I still wandered and wondered, to find my own answers to the mystery. Time and war may have covered many clues to get the understanding the creator and purpose of these jars.

The Lost City of Mahendraparvata at Mount Kulen in Cambodia

The Lost City of Mahendraparvata at Mount Kulen in Cambodia
I was heading further into the forest surrounding the temple complex belonging to Mahendraparvata at Mount Kulen. It is a monumental, sophisticated, densely populated urban landscape which dates back over 700 years. It connects the cities of Angkor as Angkor Watt, Angkor Thom and Bayon with other medieval city ruins of Phnom Kulen, Beng Mealea and Koh Ker, over 100 km away.
Phnom Kulen is a sacred mountain, a holy place for Cambodians. The ancestors of local people called this place Mahendraparvata, or the Mountain of Indra, King of the Gods. Now, they call it the Mountain of the Lychees. Due to far distance, we can see it as a long, low, flat plateau that barely rises above the palms, banana plants and rubber trees that skirt the road and embrace the traditional stilted timber houses noting the beautifully emerald-green countryside.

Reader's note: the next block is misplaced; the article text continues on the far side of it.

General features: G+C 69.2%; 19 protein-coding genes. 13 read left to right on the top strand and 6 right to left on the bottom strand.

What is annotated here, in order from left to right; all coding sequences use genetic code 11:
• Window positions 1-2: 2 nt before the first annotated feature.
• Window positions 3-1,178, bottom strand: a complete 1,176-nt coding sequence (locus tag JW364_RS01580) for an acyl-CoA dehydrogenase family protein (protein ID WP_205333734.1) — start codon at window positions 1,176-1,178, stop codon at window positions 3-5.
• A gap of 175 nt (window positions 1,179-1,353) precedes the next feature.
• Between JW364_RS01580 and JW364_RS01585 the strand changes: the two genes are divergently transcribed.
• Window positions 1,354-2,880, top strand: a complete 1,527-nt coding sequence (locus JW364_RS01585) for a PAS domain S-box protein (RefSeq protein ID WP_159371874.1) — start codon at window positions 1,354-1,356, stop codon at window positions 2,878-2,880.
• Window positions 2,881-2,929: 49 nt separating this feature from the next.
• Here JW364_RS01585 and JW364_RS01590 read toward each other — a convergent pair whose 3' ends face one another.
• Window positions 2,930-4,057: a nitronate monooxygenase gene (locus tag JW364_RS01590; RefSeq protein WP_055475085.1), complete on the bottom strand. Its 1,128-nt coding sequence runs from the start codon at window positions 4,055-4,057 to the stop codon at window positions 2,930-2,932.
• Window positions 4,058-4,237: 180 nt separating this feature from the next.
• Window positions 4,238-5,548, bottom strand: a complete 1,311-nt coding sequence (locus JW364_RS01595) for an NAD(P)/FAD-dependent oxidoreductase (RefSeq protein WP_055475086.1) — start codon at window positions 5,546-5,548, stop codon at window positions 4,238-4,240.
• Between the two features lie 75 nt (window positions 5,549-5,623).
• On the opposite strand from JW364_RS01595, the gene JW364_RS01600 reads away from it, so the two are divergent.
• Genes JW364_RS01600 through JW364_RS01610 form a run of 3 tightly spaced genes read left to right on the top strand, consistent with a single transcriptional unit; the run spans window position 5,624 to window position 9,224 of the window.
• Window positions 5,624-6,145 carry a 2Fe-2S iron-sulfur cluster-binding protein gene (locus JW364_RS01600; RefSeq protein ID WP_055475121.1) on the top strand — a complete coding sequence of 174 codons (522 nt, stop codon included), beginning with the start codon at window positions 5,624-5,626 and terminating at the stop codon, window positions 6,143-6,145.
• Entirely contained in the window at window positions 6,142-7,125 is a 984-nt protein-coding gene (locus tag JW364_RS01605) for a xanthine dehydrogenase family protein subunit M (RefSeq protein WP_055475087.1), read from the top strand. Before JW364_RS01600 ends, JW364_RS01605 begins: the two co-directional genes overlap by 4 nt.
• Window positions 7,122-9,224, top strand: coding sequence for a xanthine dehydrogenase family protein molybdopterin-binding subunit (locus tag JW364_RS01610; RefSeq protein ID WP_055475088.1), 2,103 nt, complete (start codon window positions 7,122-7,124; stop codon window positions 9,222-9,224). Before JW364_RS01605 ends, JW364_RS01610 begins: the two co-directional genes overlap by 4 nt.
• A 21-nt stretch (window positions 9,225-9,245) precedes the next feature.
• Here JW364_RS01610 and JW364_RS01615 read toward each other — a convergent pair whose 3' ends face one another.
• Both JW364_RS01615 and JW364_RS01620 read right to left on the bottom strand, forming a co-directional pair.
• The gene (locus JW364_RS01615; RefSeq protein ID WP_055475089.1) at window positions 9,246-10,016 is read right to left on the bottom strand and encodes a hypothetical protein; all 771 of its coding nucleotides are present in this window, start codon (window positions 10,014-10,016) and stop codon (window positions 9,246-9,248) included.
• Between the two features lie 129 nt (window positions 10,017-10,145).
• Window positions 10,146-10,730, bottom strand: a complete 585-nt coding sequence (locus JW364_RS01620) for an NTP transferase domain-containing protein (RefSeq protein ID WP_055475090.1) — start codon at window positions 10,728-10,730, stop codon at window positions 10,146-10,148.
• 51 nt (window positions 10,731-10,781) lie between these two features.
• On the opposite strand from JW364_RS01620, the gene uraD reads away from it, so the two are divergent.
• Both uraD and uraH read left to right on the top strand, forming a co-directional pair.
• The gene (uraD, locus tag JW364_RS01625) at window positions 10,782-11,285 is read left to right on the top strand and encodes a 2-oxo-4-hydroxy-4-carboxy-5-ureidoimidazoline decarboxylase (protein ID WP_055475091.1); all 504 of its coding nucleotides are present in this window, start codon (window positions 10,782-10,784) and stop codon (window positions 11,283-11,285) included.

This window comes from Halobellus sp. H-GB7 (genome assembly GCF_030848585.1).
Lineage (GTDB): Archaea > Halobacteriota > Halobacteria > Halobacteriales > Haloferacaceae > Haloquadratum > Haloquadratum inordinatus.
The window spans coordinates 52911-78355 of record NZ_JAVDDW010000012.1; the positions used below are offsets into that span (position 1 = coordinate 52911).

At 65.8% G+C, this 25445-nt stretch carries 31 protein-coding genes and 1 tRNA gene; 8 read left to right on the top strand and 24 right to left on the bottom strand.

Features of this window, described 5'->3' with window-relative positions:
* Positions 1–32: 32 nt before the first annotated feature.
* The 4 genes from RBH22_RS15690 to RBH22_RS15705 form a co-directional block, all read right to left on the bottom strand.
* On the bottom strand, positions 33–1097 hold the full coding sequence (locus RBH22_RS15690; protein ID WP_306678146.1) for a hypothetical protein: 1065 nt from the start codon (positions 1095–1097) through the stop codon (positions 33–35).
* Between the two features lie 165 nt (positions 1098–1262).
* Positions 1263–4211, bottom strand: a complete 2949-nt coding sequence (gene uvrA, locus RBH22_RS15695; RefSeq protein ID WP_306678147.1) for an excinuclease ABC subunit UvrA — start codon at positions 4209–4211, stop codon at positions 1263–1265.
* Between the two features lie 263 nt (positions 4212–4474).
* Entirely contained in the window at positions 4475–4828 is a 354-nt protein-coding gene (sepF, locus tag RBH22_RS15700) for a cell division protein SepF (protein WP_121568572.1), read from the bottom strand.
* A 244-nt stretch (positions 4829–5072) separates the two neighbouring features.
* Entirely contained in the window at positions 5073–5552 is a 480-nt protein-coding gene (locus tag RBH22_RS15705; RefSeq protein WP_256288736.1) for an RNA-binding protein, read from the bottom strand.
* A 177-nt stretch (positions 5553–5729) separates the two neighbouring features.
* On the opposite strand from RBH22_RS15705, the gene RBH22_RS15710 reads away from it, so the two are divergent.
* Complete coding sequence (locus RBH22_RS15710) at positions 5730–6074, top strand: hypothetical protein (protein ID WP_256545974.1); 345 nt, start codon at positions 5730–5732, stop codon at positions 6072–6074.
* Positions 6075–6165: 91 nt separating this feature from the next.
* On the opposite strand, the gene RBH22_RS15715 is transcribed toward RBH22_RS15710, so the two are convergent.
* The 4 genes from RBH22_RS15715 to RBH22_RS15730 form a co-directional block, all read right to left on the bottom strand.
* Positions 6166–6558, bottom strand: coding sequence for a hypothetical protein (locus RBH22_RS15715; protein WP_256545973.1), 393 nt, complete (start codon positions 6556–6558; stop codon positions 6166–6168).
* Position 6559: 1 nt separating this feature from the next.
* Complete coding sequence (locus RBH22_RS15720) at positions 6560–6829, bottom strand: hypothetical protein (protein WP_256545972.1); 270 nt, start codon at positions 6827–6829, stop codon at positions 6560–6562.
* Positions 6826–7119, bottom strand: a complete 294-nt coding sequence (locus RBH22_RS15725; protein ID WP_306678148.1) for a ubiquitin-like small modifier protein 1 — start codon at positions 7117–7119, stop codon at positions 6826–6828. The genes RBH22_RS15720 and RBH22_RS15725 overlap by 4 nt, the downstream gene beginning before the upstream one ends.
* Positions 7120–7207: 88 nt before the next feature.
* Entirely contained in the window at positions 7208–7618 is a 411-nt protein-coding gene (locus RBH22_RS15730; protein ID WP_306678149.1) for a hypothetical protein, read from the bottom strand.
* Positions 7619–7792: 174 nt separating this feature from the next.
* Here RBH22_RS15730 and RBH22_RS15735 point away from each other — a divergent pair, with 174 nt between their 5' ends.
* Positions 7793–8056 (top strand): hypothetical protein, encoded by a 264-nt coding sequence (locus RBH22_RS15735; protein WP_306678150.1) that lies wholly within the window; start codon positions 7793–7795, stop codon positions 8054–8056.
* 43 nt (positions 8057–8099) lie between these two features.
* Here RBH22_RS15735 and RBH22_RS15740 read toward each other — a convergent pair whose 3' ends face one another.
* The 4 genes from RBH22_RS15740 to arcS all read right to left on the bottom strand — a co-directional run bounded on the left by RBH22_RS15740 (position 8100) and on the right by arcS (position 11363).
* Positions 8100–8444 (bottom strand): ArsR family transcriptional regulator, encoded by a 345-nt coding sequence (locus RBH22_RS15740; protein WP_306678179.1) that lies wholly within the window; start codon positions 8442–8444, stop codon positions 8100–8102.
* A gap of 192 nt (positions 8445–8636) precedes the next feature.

Carvings at Ta Nei Temple, Siem Reap and at Srah Damrie, Mount Kulen, Phnom Kulen may not be the most mysterious misty peak I could imagine. It is a mountain of 492m-high, 8km-wide and 32km-long. It takes 90 minutes to drive from northern Siem Reap to the foothills of Mount Kulen Park. Some travellers can choose to hike to the summit. I totally agree that the remains of the three-connected temple of Prasat Rong Chen that marks the site where the Khmer Empire was founded in AD 802, when a Brahmin priest declared Jayavarman II universal monarch, just two years after Charlemagne was made Holy Roman Emperor – would be nothing less than adventurous.